Thursday, September 13, 2007

Uncovering DOJ's Hit Against an Open Internet

Net neutrality supporters today submitted a FOIA request to the Department of Justice to shed light on their recent hit job against net neutrality.

The request, submitted by Free Press, the media reform group that coordinates the Coalition, seeks to uncover whether industry lobbyists or White House politics had a hand in the Justice Department's unusual, and unusually late, action.

Lame Duck Alberto

Gonzales: Mum for Now

On Sept. 6, the FCC received an ex parte filing nearly two months after the FCC's formal comment period on net neutrality had closed, raising significant questions about timing and intent. The filing encouraged the FCC to allow phone and cable companies to filter Web traffic and wall off parts of the Web for those that pay an extra toll.

Prying Open Justice

"We want to know what motivated the Department of Justice to oppose net neutrality this late in the process," said Marvin Ammori, general counsel of Free Press and author of the request.

"The filing lacks any evidence of serious investigation into this critical issue and fits into a pattern of politically motivated decisions coming out of the Justice Department. We want to know if the Bush administration's lawyers reached out to any of the thousands of groups, businesses or individuals who support net neutrality -- or if they only talked to industry lobbyists at AT&T and Verizon."

The DOJ ruling raises legitimate concern that powerful corporate and White House gatekeepers are working together to dismantle Internet freedoms and impose their will upon the Web.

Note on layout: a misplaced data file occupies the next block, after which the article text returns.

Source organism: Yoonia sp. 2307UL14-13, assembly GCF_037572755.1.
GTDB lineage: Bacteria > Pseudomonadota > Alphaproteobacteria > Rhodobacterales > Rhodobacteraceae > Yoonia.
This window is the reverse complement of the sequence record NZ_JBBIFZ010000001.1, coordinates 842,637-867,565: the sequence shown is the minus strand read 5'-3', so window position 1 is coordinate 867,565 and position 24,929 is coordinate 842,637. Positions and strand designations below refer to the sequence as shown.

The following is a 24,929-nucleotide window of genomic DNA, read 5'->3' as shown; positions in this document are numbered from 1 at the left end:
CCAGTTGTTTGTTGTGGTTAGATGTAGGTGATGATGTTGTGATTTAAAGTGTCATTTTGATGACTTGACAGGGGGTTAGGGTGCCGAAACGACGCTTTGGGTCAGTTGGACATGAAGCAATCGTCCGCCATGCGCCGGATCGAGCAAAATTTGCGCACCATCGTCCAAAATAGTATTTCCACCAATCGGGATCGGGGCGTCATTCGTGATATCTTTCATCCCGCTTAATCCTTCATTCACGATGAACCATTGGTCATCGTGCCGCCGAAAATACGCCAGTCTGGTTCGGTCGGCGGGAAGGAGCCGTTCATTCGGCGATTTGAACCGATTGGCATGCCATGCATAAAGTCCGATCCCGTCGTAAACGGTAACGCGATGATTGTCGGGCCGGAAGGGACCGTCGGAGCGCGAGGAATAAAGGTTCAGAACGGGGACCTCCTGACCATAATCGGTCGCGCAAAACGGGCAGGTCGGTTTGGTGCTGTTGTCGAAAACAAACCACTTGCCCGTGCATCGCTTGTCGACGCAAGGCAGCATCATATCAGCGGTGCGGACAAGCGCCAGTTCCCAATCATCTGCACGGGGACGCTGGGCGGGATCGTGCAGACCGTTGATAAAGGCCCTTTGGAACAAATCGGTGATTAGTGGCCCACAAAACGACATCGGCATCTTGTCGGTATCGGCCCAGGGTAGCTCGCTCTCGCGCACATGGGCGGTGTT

Between the White House and AT&T

The Justice Department filing parroted phone and cable industry arguments against net neutrality. It's also part of an emerging pattern of collusion between the White House and those companies that control access to high-speed Internet service for more than 96 percent of residential users in America.

In late 2006, the DOJ's antitrust division rubber-stamped AT&T's takeover of BellSouth -- the largest telecommunications merger in history -- without seeking any consumer protections. The FCC ultimately required AT&T to respect net neutrality for two years as a condition of approving the deal.

Last month the U.S. Director of intelligence revealed that the government and AT&T had conspired in far-reaching efforts to spy on Americans without legal warrant -- efforts for which the Bush administration is now seeking to give immunity from prosecution to AT&T and other phone companies.

Lastly, the filing came during Attorney General Alberto Gonzales' final days at the helm of Justice -- raising concerns that the departing attorney general was seeking to deliver last-minute favors for White House allies.

Short Changing the Public on Universal Access

The Bush administration has fallen well short of its goal of universal access to the Internet by 2007, instead opting for policies that support the duopoly of cable and telephone companies and stifle free market competition.

Actions taken against privacy and the open Internet by AT&T, Verizon and the Bush administration are precisely why we need to make net neutrality the law. The lack of broadband competition has given giant companies like AT&T enormous power to advance their own interests -- at a huge public expense.

By replacing duopoly control with healthy competition on open and free networks we can achieve universal and affordable high-speed access for everyone. Net neutrality would protect Americans from the types of Internet gatekeeping favored by the White House and their phone and cable allies.

Today's FOIA request could dig up more evidence of efforts in Washington to dismantle basic Web freedoms and distort the Internet for financial and political gain. It's now up to the Justice Department to respond.

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